The main reason is that fewer banks are in the business of providing loans for manufactured homes – otherwise known as mobile homes – which are built off-site and affixed to a permanent chassis. As a result, would-be homeowners simply don’t have as many financing options.

Fortunately, those interested in a manufactured home have some options if they don’t meet the standard for a conventional mortgage. One alternative is a Federal Housing Administration loan, which can be used to cover the home itself, a suitable lot on which to build it or both.

With an FHA mortgage, the government insures a loan made to you by a private lender. So if you default on your payments, the lender has the assurance that Uncle Sam will reimburse it for all or part of its losses.

The good news is that FHA-approved mortgage providers are willing to take on borrowers who have a slightly higher risk profile. But there is a catch. Homeowners fund the insurance benefit by paying both an upfront premium and an annual premium on top of their normal loan amount, making these loans a bit more expensive than other loans. If a government-insured loan is your only way of moving into a new home, that might just be a pill you’re willing to swallow.

The Requirements   

It’s important to realize that not every mobile home will meet the standards for an FHA loan. For starters, the home has to be built after June 15, 1976. So even if you modify an older structure to meet current regulations, you won’t be able to get a loan through the program.

Moreover, the residence must adhere to Model Manufactured Home Installation Standards and comply with any local and state guidelines pertaining to such properties. It’s easy enough to tell if the home meets the MMHI requirements since the exterior of each transportable section bears a red label indicating as much.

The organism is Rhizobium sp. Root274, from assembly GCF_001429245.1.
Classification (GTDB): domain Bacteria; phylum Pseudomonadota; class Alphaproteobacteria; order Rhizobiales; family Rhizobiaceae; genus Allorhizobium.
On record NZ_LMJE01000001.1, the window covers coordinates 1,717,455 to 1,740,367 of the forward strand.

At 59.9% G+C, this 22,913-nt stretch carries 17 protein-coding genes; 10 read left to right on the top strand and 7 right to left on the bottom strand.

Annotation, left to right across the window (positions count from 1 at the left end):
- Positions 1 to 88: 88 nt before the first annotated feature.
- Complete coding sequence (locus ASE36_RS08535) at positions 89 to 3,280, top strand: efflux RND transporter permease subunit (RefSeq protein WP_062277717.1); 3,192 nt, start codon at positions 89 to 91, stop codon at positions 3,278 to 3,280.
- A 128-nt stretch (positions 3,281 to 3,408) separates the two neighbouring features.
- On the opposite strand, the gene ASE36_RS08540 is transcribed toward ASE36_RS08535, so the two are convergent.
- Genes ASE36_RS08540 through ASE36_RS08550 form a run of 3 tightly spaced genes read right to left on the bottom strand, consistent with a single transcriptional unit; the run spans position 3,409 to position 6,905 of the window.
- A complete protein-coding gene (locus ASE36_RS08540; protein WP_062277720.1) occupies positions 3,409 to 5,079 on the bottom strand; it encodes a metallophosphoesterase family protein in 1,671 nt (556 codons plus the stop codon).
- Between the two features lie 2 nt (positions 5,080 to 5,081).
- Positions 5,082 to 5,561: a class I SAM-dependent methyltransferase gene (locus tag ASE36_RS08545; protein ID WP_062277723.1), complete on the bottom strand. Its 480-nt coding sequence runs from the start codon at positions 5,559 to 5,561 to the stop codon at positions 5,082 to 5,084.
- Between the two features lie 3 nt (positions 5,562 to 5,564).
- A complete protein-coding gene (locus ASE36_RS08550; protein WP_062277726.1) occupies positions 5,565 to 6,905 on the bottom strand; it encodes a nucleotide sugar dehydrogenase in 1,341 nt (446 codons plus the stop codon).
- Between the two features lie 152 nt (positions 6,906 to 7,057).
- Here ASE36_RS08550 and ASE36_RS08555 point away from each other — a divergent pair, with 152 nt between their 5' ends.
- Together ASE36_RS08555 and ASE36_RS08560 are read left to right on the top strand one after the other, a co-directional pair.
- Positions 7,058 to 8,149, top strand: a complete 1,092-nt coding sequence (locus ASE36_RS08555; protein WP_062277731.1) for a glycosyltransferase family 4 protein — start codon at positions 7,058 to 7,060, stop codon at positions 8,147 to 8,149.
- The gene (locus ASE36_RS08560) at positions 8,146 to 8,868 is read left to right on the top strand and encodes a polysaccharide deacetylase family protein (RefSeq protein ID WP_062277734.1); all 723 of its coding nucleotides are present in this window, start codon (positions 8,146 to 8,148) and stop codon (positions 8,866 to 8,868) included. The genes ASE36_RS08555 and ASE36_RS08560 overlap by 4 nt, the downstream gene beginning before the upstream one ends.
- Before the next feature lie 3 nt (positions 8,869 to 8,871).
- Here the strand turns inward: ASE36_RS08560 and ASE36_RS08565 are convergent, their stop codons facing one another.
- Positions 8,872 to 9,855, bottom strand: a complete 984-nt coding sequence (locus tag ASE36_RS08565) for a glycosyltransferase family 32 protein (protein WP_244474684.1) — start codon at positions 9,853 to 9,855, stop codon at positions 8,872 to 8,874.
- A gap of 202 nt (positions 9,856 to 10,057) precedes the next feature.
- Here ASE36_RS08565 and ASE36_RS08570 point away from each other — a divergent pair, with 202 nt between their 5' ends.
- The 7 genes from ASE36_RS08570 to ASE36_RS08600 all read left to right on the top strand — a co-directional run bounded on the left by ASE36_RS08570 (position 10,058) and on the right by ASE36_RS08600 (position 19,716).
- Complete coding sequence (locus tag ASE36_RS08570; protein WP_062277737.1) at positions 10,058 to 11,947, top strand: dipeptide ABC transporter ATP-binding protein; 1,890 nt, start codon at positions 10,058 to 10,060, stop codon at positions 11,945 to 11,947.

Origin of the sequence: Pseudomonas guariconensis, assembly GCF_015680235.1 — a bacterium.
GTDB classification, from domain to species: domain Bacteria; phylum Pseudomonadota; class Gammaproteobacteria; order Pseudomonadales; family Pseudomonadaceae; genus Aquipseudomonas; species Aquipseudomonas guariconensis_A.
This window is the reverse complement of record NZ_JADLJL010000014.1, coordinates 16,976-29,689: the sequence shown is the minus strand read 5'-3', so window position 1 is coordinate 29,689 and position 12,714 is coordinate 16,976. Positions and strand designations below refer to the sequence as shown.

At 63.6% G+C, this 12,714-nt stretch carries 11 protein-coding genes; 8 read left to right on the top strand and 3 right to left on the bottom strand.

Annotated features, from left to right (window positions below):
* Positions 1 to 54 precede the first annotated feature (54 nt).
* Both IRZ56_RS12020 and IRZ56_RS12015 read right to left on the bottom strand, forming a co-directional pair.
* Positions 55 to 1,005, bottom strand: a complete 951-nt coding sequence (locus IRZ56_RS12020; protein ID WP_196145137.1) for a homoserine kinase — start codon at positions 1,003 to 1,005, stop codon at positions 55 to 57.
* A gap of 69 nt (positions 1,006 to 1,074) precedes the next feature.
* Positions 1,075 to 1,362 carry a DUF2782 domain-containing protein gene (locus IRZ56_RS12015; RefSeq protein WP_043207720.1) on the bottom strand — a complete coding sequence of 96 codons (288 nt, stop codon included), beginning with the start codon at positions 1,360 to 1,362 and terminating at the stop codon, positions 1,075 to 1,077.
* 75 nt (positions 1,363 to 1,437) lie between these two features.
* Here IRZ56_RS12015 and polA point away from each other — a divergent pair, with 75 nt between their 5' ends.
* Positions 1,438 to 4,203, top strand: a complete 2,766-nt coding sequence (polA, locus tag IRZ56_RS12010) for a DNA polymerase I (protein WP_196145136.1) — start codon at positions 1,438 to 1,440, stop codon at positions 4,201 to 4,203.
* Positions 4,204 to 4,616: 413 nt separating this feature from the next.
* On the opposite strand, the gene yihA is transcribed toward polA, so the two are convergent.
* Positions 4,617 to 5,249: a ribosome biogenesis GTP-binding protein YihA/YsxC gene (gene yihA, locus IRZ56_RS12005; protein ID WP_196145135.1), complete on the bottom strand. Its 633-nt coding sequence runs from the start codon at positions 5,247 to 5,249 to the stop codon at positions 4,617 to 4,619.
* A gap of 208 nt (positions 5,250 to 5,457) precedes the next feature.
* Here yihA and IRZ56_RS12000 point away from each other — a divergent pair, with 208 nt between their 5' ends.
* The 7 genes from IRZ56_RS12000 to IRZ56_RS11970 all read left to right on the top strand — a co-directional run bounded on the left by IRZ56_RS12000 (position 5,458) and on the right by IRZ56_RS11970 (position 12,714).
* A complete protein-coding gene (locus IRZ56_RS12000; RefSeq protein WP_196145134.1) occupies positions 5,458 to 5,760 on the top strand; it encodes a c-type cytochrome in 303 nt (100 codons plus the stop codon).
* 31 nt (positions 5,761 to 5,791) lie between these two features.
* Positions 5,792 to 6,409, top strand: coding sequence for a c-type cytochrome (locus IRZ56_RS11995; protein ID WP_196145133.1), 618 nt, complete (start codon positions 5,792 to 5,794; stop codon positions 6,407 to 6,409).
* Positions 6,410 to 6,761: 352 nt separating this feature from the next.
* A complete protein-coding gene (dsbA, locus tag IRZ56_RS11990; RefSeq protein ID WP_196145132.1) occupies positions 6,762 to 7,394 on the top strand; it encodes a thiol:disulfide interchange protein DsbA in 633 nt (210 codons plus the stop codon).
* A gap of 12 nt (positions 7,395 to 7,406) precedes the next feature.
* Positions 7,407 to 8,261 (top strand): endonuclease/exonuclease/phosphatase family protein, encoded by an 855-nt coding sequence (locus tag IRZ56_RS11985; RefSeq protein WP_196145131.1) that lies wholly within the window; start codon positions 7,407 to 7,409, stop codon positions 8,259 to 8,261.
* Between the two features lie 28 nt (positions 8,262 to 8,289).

The government maintains certain standards relating to borrower eligibility as well. For example, applicants must have sufficient money to make the down payment and show that they have enough funds left over after other expenses to handle the monthly mortgage bill. Also, you can only obtain an FHA loan if you plan to use the mobile home as your primary residence.

About FHA loans

Most mobile homes are sold through local retailers and dealers, which are typically good sources of referrals for both conventional and FHA mortgage providers.

As with other FHA mortgages, there are caps on the loan amount for manufactured homes. Currently, the most you can borrow is $69,678 for the home itself and $23,226 for a lot. However, the ceiling can go up by as much as 85% if you happen to live in specific high-cost areas. If you’re not sure whether your area falls into this category, you can call (800) CALL-FHA for more information.

The maximum loan duration is 15 years when financing just a lot, although it’s 20 years for a mobile home or a single-section home and lot combination. Mortgages that cover a multi-section manufactured home together with the lot can last up to 25 years.

Understanding Your Options

If you have questions about the program, the Department of Housing and Urban Development operates a voice-assisted hotline that can refer you to local counseling organizations. These housing agencies can help you better understand your options. The 24-hour HUD clearinghouse can be reached at (800) 569-4287.

Keep in mind that the FHA isn’t your only option for government-insured loans. The Veterans Administration and the Department of Agriculture’s Rural Housing Service also provide mortgages to eligible borrowers. In some cases, these may represent a better path for those looking to buy a manufactured home, so it’s worth doing your research.

The Bottom Line

With low down payments and less stringent credit standards than other loan programs, an FHA mortgage can be an attractive choice for mobile home buyers. Just be ready to pay a little extra each month to enjoy those benefits.

 (Photo Credit: Manufactured Home Living News)

Sandra-LaneArticle submitted by Sandra Lane to Manufactured Home Living News.